AN ex-serviceman raising money to open a physical veteran hub has thanked everyone for their support this year.

Graham Stobbs, 47, from central Swindon is the man behind the Veterans’ Hub Swindon – a Facebook community which he set it up nine months ago after his own mental health issues spiralled when he left the army.

He has set his sights on raising £50,000 to open a place for veterans to come and get assistance with readjusting to civilian life.

“I’m really humbled by all the support,” said Graham who so a far has raised £1300.

The veteran is collecting sponsorship to undertake a 222-mile kayak trip next May from Dungeness in Kent to northern France.

“It’s incredible how many people are jumping on board, wishing me well and getting behind it,” he added.

Over the 14-day challenge next year, Graham will kayak from Dungeness to Boulogne with Paul Levins, while Andy Price provides land support for the pair.

They run the veterans’ hubs in Harrogate and Weymouth.

The trio will then travel along the northern coast to the Pegasus Bridge memorial near Caen for D-Day (June 6) to lay a wreath, finishing at Pointe Du Hòc.

Two months ago Graham had an encounter with a barge while training for the challenge at the River Thames in Lechlade.

“I was speeding,” said Graham.

“The speed limit on the canal is six knots and I was doing eight.

“I came round a corner and there was a barge, so I had to do an emergency stop.

“I’m doing most of my training in the gym at the moment,” he said.

Graham continued: “I have actually had a couple of near misses during the training. It’s quite exciting really, like being on a rollercoaster, and you’re not sure where you’ll come off.”

During his army career Graham completed a tour of Northern Ireland in the early 1990s.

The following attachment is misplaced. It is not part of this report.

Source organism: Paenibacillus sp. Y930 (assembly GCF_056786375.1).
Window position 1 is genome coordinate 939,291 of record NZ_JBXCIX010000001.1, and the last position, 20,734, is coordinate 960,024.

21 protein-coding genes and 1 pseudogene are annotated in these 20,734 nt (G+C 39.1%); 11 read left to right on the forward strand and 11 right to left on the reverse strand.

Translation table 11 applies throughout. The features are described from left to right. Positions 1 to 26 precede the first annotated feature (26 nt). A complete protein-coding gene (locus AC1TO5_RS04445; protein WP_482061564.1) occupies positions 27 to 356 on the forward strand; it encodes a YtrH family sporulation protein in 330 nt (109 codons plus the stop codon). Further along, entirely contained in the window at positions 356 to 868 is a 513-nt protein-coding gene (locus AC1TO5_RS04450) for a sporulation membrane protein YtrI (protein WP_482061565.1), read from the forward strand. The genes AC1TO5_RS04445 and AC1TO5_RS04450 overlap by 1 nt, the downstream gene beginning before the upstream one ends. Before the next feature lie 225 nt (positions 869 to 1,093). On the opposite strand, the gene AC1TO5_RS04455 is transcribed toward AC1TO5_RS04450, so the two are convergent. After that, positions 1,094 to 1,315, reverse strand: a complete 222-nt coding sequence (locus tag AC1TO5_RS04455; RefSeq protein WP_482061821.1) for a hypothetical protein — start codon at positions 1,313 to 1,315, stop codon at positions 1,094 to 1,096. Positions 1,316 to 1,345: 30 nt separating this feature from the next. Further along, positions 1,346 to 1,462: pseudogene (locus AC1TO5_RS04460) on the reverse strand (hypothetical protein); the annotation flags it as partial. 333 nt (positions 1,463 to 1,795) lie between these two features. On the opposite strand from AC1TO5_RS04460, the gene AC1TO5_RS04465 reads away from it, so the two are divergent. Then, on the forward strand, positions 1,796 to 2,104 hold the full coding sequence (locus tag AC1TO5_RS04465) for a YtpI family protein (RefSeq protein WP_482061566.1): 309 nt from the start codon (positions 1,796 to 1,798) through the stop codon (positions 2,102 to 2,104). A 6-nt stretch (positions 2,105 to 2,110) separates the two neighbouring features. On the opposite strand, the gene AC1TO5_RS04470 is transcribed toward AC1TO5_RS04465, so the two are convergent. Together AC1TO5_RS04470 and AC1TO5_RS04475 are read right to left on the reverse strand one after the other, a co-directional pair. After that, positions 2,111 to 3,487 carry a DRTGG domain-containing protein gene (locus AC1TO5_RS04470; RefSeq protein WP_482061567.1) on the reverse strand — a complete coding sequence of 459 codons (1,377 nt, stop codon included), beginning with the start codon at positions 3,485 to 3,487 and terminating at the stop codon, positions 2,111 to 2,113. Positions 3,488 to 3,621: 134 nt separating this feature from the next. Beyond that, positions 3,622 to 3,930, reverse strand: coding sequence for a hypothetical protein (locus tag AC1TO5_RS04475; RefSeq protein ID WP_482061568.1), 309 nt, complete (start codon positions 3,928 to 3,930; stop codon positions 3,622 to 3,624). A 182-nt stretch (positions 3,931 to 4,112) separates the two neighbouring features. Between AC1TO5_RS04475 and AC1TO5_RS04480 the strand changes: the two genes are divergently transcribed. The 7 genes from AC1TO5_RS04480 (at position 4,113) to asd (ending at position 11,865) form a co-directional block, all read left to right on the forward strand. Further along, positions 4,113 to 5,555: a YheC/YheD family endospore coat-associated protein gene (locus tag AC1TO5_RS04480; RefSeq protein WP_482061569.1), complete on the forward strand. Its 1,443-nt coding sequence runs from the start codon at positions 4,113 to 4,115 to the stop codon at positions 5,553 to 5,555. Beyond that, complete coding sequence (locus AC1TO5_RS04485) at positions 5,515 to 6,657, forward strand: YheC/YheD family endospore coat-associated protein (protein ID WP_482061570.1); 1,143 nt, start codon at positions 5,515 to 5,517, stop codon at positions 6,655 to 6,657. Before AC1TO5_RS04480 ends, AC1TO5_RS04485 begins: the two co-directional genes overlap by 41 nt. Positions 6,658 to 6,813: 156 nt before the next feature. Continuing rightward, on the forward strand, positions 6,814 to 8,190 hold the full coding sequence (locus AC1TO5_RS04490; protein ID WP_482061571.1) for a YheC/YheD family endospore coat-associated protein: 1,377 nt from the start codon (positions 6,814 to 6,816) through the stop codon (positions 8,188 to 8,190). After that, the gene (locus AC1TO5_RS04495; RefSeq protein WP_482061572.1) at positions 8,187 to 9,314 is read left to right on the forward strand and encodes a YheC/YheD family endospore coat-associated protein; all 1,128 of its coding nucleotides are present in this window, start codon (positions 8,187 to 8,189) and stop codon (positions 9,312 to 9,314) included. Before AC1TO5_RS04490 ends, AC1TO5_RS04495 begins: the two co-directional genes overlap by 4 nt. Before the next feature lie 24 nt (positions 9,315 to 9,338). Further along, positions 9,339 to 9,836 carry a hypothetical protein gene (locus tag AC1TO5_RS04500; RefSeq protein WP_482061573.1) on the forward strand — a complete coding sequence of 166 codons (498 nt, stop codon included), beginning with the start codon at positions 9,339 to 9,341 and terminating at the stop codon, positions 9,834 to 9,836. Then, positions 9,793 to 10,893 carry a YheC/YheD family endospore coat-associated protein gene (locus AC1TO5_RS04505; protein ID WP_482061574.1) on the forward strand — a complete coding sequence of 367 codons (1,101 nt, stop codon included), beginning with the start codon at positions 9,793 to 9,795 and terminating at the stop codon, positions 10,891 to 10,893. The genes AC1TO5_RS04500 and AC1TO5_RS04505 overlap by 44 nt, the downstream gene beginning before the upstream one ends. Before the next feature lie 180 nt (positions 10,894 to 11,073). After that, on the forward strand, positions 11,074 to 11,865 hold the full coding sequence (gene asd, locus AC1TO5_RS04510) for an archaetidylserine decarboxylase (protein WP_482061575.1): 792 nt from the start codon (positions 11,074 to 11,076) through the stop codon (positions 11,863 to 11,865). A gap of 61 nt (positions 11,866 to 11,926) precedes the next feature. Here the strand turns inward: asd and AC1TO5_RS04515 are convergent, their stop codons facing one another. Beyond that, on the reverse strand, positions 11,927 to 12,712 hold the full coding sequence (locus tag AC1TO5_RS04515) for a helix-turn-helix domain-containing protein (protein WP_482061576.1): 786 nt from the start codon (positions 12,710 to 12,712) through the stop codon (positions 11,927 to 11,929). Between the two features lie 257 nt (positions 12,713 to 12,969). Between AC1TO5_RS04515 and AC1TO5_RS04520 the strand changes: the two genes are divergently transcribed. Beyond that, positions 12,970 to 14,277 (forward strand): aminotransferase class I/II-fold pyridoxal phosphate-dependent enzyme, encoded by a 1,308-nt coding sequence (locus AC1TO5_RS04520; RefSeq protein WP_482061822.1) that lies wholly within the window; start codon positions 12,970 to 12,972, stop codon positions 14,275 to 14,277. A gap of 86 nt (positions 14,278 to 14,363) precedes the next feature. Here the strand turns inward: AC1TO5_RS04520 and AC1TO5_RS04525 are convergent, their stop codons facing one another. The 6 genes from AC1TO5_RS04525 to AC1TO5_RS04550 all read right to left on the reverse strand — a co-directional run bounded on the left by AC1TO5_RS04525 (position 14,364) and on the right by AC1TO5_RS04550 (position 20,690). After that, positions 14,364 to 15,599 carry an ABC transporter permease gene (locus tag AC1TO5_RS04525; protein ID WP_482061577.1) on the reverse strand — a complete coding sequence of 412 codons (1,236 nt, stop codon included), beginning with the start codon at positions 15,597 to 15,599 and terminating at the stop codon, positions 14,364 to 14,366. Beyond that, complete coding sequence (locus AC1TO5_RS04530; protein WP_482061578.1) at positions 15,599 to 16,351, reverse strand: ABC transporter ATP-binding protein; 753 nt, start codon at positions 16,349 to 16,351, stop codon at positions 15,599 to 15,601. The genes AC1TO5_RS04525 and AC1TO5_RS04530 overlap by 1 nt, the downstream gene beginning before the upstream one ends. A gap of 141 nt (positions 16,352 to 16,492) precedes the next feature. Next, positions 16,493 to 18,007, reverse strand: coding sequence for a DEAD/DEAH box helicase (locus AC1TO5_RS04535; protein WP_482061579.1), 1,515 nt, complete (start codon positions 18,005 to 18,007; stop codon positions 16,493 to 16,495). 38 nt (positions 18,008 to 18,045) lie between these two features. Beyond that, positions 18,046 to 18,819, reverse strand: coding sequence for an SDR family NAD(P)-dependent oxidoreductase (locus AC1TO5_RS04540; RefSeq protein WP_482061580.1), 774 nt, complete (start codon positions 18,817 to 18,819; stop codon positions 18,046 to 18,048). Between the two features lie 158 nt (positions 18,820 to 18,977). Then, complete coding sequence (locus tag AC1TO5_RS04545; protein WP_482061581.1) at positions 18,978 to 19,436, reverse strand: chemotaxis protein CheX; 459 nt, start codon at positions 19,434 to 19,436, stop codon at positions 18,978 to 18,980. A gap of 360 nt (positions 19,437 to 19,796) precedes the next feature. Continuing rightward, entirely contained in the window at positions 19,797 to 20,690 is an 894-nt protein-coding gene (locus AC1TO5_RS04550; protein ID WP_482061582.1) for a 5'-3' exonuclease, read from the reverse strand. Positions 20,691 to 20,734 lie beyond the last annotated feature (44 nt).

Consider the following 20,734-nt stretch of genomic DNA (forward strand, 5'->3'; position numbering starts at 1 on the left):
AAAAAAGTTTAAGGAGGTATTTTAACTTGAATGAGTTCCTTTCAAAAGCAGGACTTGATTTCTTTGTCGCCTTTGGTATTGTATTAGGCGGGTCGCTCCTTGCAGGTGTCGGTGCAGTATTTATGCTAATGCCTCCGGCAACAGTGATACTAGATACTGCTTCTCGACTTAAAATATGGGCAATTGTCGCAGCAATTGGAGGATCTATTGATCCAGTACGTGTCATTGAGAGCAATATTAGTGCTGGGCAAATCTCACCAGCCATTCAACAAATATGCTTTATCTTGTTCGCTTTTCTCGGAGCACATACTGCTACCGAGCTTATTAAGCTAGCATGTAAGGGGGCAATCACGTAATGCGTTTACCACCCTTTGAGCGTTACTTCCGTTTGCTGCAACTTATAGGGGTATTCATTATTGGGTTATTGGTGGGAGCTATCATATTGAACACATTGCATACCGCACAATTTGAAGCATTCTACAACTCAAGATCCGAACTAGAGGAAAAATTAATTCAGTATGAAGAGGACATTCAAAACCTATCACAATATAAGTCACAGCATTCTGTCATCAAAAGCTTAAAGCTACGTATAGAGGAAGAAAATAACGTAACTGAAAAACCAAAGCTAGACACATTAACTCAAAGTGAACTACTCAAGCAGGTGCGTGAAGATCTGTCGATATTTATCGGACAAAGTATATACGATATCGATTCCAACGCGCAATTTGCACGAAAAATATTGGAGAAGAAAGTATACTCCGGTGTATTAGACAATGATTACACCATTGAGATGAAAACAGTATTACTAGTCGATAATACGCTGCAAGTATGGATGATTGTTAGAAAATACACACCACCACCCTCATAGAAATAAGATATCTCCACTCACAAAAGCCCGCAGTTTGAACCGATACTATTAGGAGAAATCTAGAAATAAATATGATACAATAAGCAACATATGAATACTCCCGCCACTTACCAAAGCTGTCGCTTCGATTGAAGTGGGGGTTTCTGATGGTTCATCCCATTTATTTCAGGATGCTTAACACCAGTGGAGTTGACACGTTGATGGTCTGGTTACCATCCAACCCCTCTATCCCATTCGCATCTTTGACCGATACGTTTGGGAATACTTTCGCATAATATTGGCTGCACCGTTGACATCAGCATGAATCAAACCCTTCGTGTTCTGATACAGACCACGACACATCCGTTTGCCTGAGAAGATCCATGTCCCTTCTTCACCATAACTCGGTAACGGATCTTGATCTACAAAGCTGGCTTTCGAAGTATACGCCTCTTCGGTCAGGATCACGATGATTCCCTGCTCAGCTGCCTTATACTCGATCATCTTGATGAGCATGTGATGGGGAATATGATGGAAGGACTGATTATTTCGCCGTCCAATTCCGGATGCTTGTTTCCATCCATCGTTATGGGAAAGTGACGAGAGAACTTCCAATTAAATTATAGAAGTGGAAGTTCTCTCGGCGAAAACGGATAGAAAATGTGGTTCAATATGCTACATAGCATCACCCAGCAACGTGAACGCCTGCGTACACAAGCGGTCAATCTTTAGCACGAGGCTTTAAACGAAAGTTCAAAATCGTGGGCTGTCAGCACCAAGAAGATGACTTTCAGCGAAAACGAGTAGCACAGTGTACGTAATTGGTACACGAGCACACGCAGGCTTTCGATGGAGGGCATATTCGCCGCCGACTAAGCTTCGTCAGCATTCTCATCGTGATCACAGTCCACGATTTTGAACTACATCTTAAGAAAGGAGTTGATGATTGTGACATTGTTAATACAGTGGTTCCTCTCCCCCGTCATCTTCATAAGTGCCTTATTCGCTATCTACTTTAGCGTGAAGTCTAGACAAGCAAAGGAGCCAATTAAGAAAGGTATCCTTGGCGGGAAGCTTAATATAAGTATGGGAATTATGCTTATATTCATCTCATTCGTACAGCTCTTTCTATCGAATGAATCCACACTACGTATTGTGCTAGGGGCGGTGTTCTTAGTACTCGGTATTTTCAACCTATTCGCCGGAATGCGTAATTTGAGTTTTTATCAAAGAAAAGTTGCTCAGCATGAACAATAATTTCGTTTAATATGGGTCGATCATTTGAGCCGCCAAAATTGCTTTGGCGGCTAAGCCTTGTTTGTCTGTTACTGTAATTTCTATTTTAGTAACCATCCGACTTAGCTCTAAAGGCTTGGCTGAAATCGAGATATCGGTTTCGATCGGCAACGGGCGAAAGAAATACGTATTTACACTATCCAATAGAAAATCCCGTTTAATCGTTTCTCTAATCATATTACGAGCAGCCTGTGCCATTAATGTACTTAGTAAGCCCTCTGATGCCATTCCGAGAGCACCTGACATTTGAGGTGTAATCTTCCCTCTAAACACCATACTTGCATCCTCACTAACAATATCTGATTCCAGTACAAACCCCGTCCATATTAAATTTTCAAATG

He served in the village of Crossmaglen in south Armagh with the 3rd battalion the Royal Green Jackets in 1991 and 1992 when he was 19.

The area was considered so dangerous the army had to be flown in by helicopter.

“I was severely affected by what I saw out there. I lost mates, I went through situations. When I came out I was in a bad way,” said Graham.

Graham left the army in 1993, but his mental health deteriorated following his divorce five years ago.

He was assessed by the Veteran Transition Intervention and Liaison Service, which provides support for current and ex-forces personnel.

“Our veterans are being let down on a massive scale,” Graham said.

“Here in Swindon the Royal British Legion (pop-in centre on Regent Street) is shutting up shop, leaving us with nowhere to go.

“Today’s veterans are not old grey men. Many veterans when leaving the armed forces are still young men.

“Many feel lost and disconnected, and struggle to find support and help that is so desperately needed when rejoining civvy street,” he said.

“Obviously Christmas is a difficult time for some people, but it’s not important that we remember veterans just at this time of year.

“We need to start remembering them all year and not just at Christmas.”

Graham added: “The point is that at the moment veterans are remembered on Remembrance Sunday and then again on Armed Forces Day.

“What we need to do is remember veterans 365 days of the year. We don’t go anywhere. I don’t stop being a veteran.

"We don’t go off into the background for the rest of the year after this."

Speaking about his expectations of the future kayaking trip he said: “It’s a big challenge I’ve taken on. I’ve never done anything like this before.

“I think it’s going to be an emotional journey. We’re both going to be out of our comfort zones and get put in a bad place mentally at times. But it’s all for a good cause.”

To sponsor Graham, visit